Dietary fiber — a category of carbohydrates that aren’t easily broken down by the digestive system — has long been touted for various health benefits, from promoting bowel regularity to reducing your risk of heart disease.
But the role of fiber in diabetes, particularly its effect on blood glucose control, has been a source of interest for many researchers. A number of studies over the years have found a connection between intake of certain types of fiber and blood glucose levels, but the variety of fiber types and doses in these studies have made it difficult to draw strong conclusions or recommendations.
New overview of studies on fiber
To overcome the limitations of any one study on fiber supplements and blood glucose control, a research team based at the University of Toronto in Canada analyzed data from 28 different studies that lasted at least 3 weeks and looked at outcomes in people with Type 2 diabetes.
In each study, participants took a supplement containing a form of soluble fiber called viscous fiber. This type of fiber forms a gel when it dissolves in water, and it’s widely found in both food and certain fiber supplements.
Published in January 2019 in the journal Diabetes Care, the researchers’ analysis found that at the median (middle of the group) dose among the 28 studies — about 13 grams per day of viscous fiber — participants saw an average reduction in HbA1c (a measure of long-term blood glucose control) of 0.58 percent.
This HbA1c reduction, the researchers note, is greater than the 0.3 percent threshold the U.S. Food and Drug Administration (FDA) looks for when evaluating new diabetes drugs. The researchers also found improvements in fasting blood glucose and insulin sensitivity from taking the median fiber dose.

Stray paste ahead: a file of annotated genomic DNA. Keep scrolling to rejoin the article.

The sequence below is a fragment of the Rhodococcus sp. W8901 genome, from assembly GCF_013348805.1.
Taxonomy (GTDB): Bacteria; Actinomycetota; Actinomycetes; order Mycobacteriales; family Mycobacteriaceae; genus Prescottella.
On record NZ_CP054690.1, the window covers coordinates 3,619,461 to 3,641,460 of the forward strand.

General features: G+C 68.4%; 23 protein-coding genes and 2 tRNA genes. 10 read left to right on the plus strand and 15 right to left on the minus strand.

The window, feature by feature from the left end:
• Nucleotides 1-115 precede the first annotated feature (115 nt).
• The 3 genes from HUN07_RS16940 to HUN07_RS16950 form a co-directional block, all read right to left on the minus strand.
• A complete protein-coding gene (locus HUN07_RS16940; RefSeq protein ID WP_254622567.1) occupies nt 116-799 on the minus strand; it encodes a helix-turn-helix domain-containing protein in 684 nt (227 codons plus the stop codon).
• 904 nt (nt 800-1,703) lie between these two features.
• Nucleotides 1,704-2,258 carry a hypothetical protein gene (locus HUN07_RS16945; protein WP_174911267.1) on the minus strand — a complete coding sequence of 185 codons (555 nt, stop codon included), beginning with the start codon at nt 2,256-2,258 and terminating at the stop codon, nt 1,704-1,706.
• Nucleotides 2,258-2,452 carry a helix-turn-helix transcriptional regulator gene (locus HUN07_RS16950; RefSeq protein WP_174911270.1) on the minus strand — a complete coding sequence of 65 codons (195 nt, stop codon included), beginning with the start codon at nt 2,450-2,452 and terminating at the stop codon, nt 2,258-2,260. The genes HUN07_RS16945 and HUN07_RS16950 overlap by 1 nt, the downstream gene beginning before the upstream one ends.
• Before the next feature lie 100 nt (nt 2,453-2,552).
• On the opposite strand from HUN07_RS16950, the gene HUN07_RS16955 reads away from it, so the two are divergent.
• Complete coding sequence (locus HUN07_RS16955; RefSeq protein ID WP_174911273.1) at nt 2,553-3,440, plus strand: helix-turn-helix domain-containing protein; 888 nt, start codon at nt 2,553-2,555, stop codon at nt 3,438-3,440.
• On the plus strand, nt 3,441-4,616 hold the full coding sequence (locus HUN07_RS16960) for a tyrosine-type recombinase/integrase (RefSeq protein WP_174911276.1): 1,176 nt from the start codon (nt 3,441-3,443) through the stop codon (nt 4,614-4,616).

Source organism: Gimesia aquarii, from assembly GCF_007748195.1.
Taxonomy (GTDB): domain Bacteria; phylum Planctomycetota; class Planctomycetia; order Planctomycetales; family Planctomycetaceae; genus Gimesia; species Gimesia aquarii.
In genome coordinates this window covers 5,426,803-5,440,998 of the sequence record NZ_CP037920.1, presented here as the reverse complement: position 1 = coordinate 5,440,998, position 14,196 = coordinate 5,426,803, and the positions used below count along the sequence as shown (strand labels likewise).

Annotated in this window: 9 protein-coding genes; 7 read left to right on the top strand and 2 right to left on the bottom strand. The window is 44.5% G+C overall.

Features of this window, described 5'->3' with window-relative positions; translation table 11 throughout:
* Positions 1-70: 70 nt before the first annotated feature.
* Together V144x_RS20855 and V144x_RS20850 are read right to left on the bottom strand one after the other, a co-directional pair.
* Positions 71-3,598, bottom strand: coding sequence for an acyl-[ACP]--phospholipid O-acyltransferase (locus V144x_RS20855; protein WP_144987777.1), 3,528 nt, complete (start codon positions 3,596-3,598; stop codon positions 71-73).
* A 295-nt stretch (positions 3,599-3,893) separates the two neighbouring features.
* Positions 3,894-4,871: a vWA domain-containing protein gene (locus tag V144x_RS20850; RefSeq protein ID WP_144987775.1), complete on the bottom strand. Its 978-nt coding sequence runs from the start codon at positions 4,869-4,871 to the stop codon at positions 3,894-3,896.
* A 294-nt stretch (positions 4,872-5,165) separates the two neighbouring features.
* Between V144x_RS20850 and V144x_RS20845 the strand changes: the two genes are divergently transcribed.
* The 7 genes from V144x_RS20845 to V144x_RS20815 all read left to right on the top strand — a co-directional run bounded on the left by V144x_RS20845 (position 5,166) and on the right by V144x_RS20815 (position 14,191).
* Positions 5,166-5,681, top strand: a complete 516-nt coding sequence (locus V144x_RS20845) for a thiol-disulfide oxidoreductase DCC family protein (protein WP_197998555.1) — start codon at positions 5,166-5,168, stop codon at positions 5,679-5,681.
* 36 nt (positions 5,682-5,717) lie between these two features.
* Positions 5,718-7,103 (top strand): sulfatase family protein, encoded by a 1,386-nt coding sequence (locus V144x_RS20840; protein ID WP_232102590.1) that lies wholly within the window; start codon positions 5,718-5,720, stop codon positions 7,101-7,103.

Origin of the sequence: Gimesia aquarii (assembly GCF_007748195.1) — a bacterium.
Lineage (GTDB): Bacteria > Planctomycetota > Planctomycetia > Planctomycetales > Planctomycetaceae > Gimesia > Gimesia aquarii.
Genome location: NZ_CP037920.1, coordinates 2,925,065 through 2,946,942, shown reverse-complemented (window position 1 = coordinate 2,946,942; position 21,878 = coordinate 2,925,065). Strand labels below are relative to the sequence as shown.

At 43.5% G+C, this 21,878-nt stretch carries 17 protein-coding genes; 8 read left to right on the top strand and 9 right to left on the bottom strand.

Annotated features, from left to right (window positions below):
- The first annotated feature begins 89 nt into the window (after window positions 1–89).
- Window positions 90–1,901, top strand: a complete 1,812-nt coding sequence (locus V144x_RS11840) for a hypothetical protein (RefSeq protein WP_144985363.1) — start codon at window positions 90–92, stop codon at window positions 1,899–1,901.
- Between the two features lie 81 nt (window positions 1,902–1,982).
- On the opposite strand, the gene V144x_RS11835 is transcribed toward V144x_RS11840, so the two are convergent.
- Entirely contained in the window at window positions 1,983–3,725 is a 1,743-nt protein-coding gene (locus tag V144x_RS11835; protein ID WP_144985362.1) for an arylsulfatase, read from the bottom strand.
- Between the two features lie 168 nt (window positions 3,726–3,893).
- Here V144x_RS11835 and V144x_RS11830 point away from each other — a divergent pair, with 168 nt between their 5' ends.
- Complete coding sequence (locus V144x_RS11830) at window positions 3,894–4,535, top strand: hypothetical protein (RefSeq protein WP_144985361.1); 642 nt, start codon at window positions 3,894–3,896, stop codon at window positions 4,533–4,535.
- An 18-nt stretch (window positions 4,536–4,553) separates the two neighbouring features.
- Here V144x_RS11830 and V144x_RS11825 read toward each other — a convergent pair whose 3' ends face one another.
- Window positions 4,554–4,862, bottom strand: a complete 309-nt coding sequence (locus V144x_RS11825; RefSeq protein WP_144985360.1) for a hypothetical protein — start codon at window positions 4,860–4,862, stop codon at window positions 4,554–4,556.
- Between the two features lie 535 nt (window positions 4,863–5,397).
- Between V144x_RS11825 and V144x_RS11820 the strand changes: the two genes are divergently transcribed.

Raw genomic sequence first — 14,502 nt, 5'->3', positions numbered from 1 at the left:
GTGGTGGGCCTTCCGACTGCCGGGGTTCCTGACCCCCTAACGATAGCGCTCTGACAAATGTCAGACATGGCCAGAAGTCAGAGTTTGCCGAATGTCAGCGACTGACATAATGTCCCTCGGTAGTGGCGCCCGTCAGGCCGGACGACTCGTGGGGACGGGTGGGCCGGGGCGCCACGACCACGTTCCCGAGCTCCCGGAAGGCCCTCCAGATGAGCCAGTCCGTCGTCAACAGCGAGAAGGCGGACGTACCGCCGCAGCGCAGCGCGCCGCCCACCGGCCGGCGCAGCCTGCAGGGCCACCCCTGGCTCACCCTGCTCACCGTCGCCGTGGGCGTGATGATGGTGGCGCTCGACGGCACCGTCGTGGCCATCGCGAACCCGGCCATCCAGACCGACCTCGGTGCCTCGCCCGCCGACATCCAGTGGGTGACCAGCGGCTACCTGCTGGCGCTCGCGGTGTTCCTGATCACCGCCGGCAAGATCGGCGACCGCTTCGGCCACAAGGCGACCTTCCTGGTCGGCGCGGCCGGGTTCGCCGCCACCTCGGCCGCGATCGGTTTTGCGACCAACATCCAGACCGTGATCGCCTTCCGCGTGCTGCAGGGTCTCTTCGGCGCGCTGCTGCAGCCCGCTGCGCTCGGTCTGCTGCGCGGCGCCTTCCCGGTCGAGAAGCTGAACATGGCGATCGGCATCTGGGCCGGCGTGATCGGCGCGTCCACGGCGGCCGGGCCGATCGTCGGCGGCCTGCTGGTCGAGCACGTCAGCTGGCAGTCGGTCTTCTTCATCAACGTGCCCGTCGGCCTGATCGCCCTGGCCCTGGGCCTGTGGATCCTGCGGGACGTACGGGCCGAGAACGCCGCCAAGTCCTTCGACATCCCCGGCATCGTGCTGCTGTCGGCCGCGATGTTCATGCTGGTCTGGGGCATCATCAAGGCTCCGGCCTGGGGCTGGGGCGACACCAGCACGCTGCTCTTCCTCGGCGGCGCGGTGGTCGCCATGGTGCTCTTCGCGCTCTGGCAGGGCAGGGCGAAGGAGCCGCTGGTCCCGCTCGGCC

Should you take a fiber supplement?
Based on the results of the latest analysis, there’s a clear benefit from taking a viscous fiber supplement on blood glucose control in people with Type 2 diabetes.
Each study included in the analysis looked at the effects of taking the fiber supplement in addition to any diabetes medications the participants were already taking. Thus all measured outcomes were in comparison with not taking fiber, rather than with fiber stacked up against an alternative treatment.
So it’s unknown whether fiber might be a good alternative to certain diabetes drugs or other treatment recommendations, such as following an exercise program or making dietary changes.
It’s also unknown whether you could get a similar — or even greater — benefit from including foods containing viscous fiber in your diet, compared with taking a supplement. Participants weren’t told to modify their diets in any of the included studies.
Because it can be tested as an isolated intervention at a measured dose, a fiber supplement is much easier to study than dietary changes that result in a certain fiber intake. But it’s conceivable that dietary changes could lead to even more drastic blood glucose improvements, since they could reduce intake of easily digested carbohydrate while increasing fiber intake.
So if you want to do something simple that could improve your blood glucose control, a viscous fiber supplement may be worth considering. But talk to your doctor about the role of fiber in your diet more generally, and about how various dietary changes might be good for your diabetes.